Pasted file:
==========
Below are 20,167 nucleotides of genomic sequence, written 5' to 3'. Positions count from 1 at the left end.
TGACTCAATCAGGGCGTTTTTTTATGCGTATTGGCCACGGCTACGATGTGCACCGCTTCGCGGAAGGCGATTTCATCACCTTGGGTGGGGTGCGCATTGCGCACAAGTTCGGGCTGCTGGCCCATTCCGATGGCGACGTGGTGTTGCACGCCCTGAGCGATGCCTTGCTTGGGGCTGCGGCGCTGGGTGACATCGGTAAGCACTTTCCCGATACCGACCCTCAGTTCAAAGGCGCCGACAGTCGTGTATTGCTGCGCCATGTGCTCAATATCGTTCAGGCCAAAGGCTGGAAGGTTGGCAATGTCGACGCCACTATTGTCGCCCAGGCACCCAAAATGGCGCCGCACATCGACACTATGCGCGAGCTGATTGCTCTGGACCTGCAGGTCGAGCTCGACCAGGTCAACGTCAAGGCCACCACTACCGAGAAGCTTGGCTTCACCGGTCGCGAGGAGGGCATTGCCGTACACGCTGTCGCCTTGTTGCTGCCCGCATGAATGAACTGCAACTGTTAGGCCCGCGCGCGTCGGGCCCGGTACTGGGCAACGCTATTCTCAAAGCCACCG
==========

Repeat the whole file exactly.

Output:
Below are 20,167 nucleotides of genomic sequence, written 5' to 3'. Positions count from 1 at the left end.
TGACTCAATCAGGGCGTTTTTTTATGCGTATTGGCCACGGCTACGATGTGCACCGCTTCGCGGAAGGCGATTTCATCACCTTGGGTGGGGTGCGCATTGCGCACAAGTTCGGGCTGCTGGCCCATTCCGATGGCGACGTGGTGTTGCACGCCCTGAGCGATGCCTTGCTTGGGGCTGCGGCGCTGGGTGACATCGGTAAGCACTTTCCCGATACCGACCCTCAGTTCAAAGGCGCCGACAGTCGTGTATTGCTGCGCCATGTGCTCAATATCGTTCAGGCCAAAGGCTGGAAGGTTGGCAATGTCGACGCCACTATTGTCGCCCAGGCACCCAAAATGGCGCCGCACATCGACACTATGCGCGAGCTGATTGCTCTGGACCTGCAGGTCGAGCTCGACCAGGTCAACGTCAAGGCCACCACTACCGAGAAGCTTGGCTTCACCGGTCGCGAGGAGGGCATTGCCGTACACGCTGTCGCCTTGTTGCTGCCCGCATGAATGAACTGCAACTGTTAGGCCCGCGCGCGTCGGGCCCGGTACTGGGCAACGCTATTCTCAAAGCCACCG